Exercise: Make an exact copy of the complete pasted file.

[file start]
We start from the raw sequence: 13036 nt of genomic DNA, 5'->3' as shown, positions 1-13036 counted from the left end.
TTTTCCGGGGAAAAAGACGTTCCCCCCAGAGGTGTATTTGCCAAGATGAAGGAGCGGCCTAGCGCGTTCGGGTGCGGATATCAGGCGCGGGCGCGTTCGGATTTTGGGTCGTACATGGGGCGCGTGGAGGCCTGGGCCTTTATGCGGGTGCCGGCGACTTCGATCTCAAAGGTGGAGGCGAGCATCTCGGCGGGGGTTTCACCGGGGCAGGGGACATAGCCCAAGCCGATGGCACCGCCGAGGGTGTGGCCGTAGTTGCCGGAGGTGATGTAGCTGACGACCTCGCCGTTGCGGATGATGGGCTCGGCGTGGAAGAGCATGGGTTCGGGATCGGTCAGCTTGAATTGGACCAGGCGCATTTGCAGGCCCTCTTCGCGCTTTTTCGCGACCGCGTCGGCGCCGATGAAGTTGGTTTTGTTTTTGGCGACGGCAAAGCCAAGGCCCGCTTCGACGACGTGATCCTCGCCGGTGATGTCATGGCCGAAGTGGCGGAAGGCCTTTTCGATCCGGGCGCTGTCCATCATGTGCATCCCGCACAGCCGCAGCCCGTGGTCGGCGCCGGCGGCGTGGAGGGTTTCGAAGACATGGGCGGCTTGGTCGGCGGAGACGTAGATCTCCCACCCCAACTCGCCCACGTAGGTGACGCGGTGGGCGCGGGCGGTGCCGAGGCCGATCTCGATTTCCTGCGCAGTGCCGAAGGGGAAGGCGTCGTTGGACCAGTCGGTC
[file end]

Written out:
We start from the raw sequence: 13036 nt of genomic DNA, 5'->3' as shown, positions 1-13036 counted from the left end.
TTTTCCGGGGAAAAAGACGTTCCCCCCAGAGGTGTATTTGCCAAGATGAAGGAGCGGCCTAGCGCGTTCGGGTGCGGATATCAGGCGCGGGCGCGTTCGGATTTTGGGTCGTACATGGGGCGCGTGGAGGCCTGGGCCTTTATGCGGGTGCCGGCGACTTCGATCTCAAAGGTGGAGGCGAGCATCTCGGCGGGGGTTTCACCGGGGCAGGGGACATAGCCCAAGCCGATGGCACCGCCGAGGGTGTGGCCGTAGTTGCCGGAGGTGATGTAGCTGACGACCTCGCCGTTGCGGATGATGGGCTCGGCGTGGAAGAGCATGGGTTCGGGATCGGTCAGCTTGAATTGGACCAGGCGCATTTGCAGGCCCTCTTCGCGCTTTTTCGCGACCGCGTCGGCGCCGATGAAGTTGGTTTTGTTTTTGGCGACGGCAAAGCCAAGGCCCGCTTCGACGACGTGATCCTCGCCGGTGATGTCATGGCCGAAGTGGCGGAAGGCCTTTTCGATCCGGGCGCTGTCCATCATGTGCATCCCGCACAGCCGCAGCCCGTGGTCGGCGCCGGCGGCGTGGAGGGTTTCGAAGACATGGGCGGCTTGGTCGGCGGAGACGTAGATCTCCCACCCCAACTCGCCCACGTAGGTGACGCGGTGGGCGCGGGCGGTGCCGAGGCCGATCTCGATTTCCTGCGCAGTGCCGAAGGGGAAGGCGTCGTTGGACCAGTCGGTC